Dec 3, 2020 - World

Azar's UN remarks to take aim at China

DHHS Secretary Alex Azar speaks at the White House
Alex Azar during a White House Coronavirus Task Force press briefing. Photo credit: Tasos Katopodis/Getty Images

Health and Human Services Secretary Alex Azar is expected to give a speech at a special session of the UN General Assembly on Thursday that hails U.S. progress on coronavirus vaccines while criticizing — though not directly naming — China.

Why it matters: U.S. government officials are concerned that China will use the UN special session to spread disinformation about the origins of the virus and China's early missteps in handling the pandemic.

  • "What’s evolving now is an infodemic at China’s behest," said a senior U.S. government official. "The UN is going to be ground zero on Thursday and Friday."

What's happening: The UN General Assembly is convening a special session addressing the coronavirus on Dec. 3 and 4 at the UN headquarters in New York. Representatives from numerous governments, including Azar, will give brief remarks during the sessions.

What Azar will say, according to a copy of his planned remarks obtained by Axios:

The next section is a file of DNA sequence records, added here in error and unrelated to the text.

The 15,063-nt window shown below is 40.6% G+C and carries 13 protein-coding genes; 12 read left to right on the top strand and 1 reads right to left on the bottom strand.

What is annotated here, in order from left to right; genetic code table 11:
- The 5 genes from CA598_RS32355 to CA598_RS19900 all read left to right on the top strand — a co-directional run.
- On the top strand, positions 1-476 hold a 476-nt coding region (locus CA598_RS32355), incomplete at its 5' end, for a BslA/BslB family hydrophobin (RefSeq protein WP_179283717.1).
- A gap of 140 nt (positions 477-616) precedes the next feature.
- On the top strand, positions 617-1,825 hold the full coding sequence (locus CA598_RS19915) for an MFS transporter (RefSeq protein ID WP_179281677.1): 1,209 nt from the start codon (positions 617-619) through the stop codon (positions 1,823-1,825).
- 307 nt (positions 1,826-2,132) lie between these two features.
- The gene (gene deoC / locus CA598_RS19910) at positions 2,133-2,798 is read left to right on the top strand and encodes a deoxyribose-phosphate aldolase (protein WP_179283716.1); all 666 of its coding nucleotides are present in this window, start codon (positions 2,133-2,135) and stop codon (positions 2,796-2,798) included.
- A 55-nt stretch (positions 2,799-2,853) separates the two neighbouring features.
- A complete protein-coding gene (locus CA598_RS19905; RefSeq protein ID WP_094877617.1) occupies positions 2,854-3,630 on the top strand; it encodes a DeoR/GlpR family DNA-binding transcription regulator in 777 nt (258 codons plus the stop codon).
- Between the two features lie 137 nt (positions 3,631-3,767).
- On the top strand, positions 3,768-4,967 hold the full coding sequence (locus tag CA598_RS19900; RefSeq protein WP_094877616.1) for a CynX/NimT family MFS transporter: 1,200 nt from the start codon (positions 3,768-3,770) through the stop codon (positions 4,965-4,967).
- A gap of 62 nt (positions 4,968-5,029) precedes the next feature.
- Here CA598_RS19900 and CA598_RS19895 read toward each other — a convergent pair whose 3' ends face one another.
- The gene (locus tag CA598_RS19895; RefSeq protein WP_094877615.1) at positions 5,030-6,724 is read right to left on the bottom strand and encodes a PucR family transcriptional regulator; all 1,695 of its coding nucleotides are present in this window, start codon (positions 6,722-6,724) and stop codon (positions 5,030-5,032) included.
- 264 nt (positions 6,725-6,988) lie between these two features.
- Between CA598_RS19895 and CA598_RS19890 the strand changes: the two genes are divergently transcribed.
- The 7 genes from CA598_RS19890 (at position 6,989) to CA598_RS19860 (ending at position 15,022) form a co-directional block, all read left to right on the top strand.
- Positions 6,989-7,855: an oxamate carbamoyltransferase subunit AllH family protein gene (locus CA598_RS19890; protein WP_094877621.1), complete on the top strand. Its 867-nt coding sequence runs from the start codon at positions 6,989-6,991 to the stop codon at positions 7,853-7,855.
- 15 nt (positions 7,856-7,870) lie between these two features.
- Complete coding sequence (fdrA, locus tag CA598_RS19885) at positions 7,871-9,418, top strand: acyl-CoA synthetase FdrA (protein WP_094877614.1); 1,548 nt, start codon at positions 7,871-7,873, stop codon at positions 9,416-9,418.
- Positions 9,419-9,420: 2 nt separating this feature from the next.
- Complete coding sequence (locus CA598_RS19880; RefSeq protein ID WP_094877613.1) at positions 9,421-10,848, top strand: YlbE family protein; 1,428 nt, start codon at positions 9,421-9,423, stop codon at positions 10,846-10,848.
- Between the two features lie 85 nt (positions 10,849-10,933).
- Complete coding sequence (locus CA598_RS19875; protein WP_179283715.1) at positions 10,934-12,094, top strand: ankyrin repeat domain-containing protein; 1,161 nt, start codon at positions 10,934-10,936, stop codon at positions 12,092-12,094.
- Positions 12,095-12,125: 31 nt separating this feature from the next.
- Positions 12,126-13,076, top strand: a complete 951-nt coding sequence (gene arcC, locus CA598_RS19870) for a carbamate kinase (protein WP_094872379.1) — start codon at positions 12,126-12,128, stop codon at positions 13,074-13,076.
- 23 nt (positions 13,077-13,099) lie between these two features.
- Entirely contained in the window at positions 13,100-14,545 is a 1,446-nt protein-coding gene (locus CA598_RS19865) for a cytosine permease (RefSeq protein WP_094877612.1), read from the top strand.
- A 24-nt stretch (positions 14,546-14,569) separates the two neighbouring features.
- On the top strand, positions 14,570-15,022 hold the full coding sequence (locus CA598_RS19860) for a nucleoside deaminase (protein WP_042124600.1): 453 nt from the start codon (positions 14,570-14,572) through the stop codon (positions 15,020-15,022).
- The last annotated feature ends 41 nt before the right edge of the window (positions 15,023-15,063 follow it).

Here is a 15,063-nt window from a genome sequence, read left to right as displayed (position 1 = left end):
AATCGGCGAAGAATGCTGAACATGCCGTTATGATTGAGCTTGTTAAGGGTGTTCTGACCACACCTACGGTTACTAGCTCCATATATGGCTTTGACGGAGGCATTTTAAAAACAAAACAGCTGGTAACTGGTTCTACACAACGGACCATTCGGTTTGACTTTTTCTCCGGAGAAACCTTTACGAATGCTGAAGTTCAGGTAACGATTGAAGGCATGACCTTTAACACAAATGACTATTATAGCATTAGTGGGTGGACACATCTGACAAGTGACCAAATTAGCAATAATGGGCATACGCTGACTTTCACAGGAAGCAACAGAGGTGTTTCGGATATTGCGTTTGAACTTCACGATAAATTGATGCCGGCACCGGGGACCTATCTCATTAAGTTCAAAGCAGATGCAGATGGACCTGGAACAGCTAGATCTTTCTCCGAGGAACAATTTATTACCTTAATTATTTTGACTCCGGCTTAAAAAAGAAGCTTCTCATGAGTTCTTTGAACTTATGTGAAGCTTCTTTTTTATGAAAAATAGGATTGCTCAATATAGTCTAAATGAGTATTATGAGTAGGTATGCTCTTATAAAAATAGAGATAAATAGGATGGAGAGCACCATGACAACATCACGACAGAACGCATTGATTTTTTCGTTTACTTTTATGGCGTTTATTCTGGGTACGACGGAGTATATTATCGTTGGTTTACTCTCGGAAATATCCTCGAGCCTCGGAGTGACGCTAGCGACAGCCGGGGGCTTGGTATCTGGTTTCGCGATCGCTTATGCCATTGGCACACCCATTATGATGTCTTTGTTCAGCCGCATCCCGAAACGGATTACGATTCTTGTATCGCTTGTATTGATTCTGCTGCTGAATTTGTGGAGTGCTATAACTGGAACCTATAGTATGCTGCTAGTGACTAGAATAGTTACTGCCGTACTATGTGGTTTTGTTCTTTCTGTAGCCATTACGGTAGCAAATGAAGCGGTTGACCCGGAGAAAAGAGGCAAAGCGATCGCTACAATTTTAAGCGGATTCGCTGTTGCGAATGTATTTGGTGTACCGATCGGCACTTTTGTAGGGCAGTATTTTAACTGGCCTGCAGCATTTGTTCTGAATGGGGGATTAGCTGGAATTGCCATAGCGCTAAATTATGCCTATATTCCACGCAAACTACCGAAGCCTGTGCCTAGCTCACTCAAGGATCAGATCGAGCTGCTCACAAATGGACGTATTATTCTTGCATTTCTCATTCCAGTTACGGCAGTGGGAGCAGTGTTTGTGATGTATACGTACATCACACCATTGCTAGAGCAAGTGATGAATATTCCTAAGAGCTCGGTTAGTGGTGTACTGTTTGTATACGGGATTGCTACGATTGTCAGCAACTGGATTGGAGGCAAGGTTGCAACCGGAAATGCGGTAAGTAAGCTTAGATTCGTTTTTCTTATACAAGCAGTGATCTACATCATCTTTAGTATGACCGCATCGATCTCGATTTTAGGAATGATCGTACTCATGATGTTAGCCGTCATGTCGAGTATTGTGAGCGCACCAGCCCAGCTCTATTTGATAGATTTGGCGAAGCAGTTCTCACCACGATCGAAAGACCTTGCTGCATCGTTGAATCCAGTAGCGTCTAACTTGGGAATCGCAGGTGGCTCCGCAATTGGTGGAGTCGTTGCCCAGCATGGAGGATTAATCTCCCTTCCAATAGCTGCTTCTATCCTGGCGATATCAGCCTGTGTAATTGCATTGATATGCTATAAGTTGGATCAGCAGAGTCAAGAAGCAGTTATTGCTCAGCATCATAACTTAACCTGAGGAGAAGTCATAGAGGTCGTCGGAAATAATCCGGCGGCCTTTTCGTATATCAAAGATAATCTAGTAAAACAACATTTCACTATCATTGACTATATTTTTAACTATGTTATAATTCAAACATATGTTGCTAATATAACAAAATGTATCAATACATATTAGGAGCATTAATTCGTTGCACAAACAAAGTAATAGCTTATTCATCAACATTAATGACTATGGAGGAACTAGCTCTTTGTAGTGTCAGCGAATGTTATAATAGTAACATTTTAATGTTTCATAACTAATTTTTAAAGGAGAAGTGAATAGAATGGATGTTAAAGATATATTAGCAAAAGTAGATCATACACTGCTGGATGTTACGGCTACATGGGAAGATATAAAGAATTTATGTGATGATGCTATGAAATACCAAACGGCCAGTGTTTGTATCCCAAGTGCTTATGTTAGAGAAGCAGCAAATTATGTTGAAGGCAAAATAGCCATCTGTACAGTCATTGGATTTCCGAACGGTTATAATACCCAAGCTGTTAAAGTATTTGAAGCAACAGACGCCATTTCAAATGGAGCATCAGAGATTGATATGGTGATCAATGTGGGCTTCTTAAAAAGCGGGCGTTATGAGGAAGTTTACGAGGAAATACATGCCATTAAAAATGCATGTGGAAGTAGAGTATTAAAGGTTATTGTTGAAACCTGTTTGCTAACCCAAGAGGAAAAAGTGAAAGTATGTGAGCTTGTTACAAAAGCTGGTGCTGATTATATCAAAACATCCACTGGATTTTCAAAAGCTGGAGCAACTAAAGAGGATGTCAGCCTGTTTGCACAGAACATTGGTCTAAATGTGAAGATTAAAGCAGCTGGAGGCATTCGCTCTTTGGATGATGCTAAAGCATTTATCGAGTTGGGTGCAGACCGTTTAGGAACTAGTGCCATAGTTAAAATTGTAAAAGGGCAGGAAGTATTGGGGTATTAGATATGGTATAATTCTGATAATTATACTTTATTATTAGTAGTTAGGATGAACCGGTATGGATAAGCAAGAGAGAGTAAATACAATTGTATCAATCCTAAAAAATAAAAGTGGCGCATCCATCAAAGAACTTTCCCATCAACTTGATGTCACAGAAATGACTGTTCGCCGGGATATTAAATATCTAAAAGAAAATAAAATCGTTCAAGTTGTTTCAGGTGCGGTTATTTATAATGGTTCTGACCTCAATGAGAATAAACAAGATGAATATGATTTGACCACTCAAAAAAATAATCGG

On vaccines: "The U.S. government’s Operation Warp Speed has supported six different vaccine candidates, three of which have now reported promising data less than a year after the virus was made known globally. This is a stunning, unprecedented scientific achievement that will bring benefits to the entire world."

On China: "The key issue is not where the virus first appeared—it is whether information about the virus was shared in a timely and transparent way. Sadly, the necessary information sharing did not happen, and this dereliction of duty has been absolutely devastating for the entire globe."

  • "Sadly, some countries have also attempted to take advantage of the pandemic to pursue economic, diplomatic, or security gains with hard-hit countries."

The bottom line: The U.S. now has a real accomplishment to tout in its fight against the coronavirus. But U.S. officials remain concerned about China's ongoing refusal to own up to its early mishandling of the outbreak.

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